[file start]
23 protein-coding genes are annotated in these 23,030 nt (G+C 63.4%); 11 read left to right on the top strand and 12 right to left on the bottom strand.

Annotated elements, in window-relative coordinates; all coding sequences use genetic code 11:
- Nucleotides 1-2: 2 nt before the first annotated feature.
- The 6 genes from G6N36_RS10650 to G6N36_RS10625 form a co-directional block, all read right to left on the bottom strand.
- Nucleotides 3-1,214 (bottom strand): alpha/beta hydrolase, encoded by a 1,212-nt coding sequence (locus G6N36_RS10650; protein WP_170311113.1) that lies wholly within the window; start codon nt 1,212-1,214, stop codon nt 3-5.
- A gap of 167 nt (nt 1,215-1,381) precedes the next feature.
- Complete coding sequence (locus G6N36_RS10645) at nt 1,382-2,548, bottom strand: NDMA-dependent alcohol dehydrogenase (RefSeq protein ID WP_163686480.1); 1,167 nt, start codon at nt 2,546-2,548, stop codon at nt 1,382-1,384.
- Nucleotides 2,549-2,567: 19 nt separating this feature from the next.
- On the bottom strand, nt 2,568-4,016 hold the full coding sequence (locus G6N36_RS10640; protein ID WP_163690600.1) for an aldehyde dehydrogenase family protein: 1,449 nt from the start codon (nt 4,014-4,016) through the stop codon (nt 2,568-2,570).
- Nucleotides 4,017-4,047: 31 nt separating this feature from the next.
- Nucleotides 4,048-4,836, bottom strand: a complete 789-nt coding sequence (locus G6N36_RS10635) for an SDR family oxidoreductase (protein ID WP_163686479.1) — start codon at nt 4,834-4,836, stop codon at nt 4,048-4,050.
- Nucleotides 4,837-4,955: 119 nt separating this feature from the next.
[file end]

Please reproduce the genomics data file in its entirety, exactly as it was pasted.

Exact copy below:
23 protein-coding genes are annotated in these 23,030 nt (G+C 63.4%); 11 read left to right on the top strand and 12 right to left on the bottom strand.

Annotated elements, in window-relative coordinates; all coding sequences use genetic code 11:
- Nucleotides 1-2: 2 nt before the first annotated feature.
- The 6 genes from G6N36_RS10650 to G6N36_RS10625 form a co-directional block, all read right to left on the bottom strand.
- Nucleotides 3-1,214 (bottom strand): alpha/beta hydrolase, encoded by a 1,212-nt coding sequence (locus G6N36_RS10650; protein WP_170311113.1) that lies wholly within the window; start codon nt 1,212-1,214, stop codon nt 3-5.
- A gap of 167 nt (nt 1,215-1,381) precedes the next feature.
- Complete coding sequence (locus G6N36_RS10645) at nt 1,382-2,548, bottom strand: NDMA-dependent alcohol dehydrogenase (RefSeq protein ID WP_163686480.1); 1,167 nt, start codon at nt 2,546-2,548, stop codon at nt 1,382-1,384.
- Nucleotides 2,549-2,567: 19 nt separating this feature from the next.
- On the bottom strand, nt 2,568-4,016 hold the full coding sequence (locus G6N36_RS10640; protein ID WP_163690600.1) for an aldehyde dehydrogenase family protein: 1,449 nt from the start codon (nt 4,014-4,016) through the stop codon (nt 2,568-2,570).
- Nucleotides 4,017-4,047: 31 nt separating this feature from the next.
- Nucleotides 4,048-4,836, bottom strand: a complete 789-nt coding sequence (locus G6N36_RS10635) for an SDR family oxidoreductase (protein ID WP_163686479.1) — start codon at nt 4,834-4,836, stop codon at nt 4,048-4,050.
- Nucleotides 4,837-4,955: 119 nt separating this feature from the next.